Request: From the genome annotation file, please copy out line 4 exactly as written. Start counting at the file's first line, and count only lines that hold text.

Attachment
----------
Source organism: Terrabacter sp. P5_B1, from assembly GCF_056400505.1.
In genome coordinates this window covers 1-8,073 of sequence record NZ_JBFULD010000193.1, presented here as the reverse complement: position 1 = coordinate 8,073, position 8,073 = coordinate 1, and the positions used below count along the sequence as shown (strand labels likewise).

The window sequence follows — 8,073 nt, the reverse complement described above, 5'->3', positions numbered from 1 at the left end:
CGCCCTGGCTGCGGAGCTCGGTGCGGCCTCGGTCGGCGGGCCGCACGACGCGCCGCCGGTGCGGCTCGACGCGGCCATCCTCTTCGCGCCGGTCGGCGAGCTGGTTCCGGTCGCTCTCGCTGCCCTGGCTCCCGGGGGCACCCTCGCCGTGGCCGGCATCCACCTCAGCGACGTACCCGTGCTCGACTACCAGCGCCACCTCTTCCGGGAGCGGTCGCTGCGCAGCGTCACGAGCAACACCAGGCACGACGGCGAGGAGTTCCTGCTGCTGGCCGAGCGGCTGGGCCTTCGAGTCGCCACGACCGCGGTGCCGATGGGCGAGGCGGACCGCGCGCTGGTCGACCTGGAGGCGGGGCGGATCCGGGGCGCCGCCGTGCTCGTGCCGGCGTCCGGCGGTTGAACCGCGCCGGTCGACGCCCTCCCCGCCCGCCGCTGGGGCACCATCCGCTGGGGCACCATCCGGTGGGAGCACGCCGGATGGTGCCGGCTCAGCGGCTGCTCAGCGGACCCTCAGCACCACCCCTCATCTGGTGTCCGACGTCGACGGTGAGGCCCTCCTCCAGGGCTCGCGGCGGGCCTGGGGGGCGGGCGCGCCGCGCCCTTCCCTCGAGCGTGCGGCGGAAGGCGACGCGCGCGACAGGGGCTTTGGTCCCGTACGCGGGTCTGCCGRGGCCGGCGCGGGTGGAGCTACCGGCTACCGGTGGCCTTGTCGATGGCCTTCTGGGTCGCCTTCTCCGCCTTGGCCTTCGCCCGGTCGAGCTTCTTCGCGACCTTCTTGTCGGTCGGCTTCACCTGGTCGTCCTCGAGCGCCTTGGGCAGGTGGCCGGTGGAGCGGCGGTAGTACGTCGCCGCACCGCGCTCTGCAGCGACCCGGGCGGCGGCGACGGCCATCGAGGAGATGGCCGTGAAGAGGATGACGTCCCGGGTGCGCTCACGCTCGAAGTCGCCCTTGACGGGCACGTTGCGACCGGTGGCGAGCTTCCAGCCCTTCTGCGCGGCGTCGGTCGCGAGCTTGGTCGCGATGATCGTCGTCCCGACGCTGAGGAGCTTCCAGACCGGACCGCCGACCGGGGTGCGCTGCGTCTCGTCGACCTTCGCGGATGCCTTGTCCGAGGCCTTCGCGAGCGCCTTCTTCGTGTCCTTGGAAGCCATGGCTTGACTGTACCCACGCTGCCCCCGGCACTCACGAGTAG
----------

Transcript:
CGCCCTGGCTGCGGAGCTCGGTGCGGCCTCGGTCGGCGGGCCGCACGACGCGCCGCCGGTGCGGCTCGACGCGGCCATCCTCTTCGCGCCGGTCGGCGAGCTGGTTCCGGTCGCTCTCGCTGCCCTGGCTCCCGGGGGCACCCTCGCCGTGGCCGGCATCCACCTCAGCGACGTACCCGTGCTCGACTACCAGCGCCACCTCTTCCGGGAGCGGTCGCTGCGCAGCGTCACGAGCAACACCAGGCACGACGGCGAGGAGTTCCTGCTGCTGGCCGAGCGGCTGGGCCTTCGAGTCGCCACGACCGCGGTGCCGATGGGCGAGGCGGACCGCGCGCTGGTCGACCTGGAGGCGGGGCGGATCCGGGGCGCCGCCGTGCTCGTGCCGGCGTCCGGCGGTTGAACCGCGCCGGTCGACGCCCTCCCCGCCCGCCGCTGGGGCACCATCCGCTGGGGCACCATCCGGTGGGAGCACGCCGGATGGTGCCGGCTCAGCGGCTGCTCAGCGGACCCTCAGCACCACCCCTCATCTGGTGTCCGACGTCGACGGTGAGGCCCTCCTCCAGGGCTCGCGGCGGGCCTGGGGGGCGGGCGCGCCGCGCCCTTCCCTCGAGCGTGCGGCGGAAGGCGACGCGCGCGACAGGGGCTTTGGTCCCGTACGCGGGTCTGCCGRGGCCGGCGCGGGTGGAGCTACCGGCTACCGGTGGCCTTGTCGATGGCCTTCTGGGTCGCCTTCTCCGCCTTGGCCTTCGCCCGGTCGAGCTTCTTCGCGACCTTCTTGTCGGTCGGCTTCACCTGGTCGTCCTCGAGCGCCTTGGGCAGGTGGCCGGTGGAGCGGCGGTAGTACGTCGCCGCACCGCGCTCTGCAGCGACCCGGGCGGCGGCGACGGCCATCGAGGAGATGGCCGTGAAGAGGATGACGTCCCGGGTGCGCTCACGCTCGAAGTCGCCCTTGACGGGCACGTTGCGACCGGTGGCGAGCTTCCAGCCCTTCTGCGCGGCGTCGGTCGCGAGCTTGGTCGCGATGATCGTCGTCCCGACGCTGAGGAGCTTCCAGACCGGACCGCCGACCGGGGTGCGCTGCGTCTCGTCGACCTTCGCGGATGCCTTGTCCGAGGCCTTCGCGAGCGCCTTCTTCGTGTCCTTGGAAGCCATGGCTTGACTGTACCCACGCTGCCCCCGGCACTCACGAGTAG